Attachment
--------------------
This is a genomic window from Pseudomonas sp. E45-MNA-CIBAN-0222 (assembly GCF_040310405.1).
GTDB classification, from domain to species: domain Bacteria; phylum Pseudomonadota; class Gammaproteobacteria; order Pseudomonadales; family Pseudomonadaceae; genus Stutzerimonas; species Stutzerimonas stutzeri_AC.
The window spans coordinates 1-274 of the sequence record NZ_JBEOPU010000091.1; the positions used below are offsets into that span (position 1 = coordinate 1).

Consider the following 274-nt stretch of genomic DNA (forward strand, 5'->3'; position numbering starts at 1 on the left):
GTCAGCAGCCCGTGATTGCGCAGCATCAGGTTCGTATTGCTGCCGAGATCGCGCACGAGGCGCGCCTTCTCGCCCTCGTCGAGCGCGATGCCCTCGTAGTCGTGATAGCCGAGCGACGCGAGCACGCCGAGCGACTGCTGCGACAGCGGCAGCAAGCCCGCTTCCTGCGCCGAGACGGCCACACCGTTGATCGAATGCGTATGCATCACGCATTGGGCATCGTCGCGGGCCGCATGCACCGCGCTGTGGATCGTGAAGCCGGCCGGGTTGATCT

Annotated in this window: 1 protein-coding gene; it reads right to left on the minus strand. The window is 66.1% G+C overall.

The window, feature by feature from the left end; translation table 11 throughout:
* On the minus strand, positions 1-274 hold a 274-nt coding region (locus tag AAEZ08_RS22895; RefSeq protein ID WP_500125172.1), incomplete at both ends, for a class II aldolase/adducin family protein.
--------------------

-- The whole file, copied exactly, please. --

This is a genomic window from Pseudomonas sp. E45-MNA-CIBAN-0222 (assembly GCF_040310405.1).
GTDB classification, from domain to species: domain Bacteria; phylum Pseudomonadota; class Gammaproteobacteria; order Pseudomonadales; family Pseudomonadaceae; genus Stutzerimonas; species Stutzerimonas stutzeri_AC.
The window spans coordinates 1-274 of the sequence record NZ_JBEOPU010000091.1; the positions used below are offsets into that span (position 1 = coordinate 1).

Consider the following 274-nt stretch of genomic DNA (forward strand, 5'->3'; position numbering starts at 1 on the left):
GTCAGCAGCCCGTGATTGCGCAGCATCAGGTTCGTATTGCTGCCGAGATCGCGCACGAGGCGCGCCTTCTCGCCCTCGTCGAGCGCGATGCCCTCGTAGTCGTGATAGCCGAGCGACGCGAGCACGCCGAGCGACTGCTGCGACAGCGGCAGCAAGCCCGCTTCCTGCGCCGAGACGGCCACACCGTTGATCGAATGCGTATGCATCACGCATTGGGCATCGTCGCGGGCCGCATGCACCGCGCTGTGGATCGTGAAGCCGGCCGGGTTGATCT

Annotated in this window: 1 protein-coding gene; it reads right to left on the minus strand. The window is 66.1% G+C overall.

The window, feature by feature from the left end; translation table 11 throughout:
* On the minus strand, positions 1-274 hold a 274-nt coding region (locus tag AAEZ08_RS22895; RefSeq protein ID WP_500125172.1), incomplete at both ends, for a class II aldolase/adducin family protein.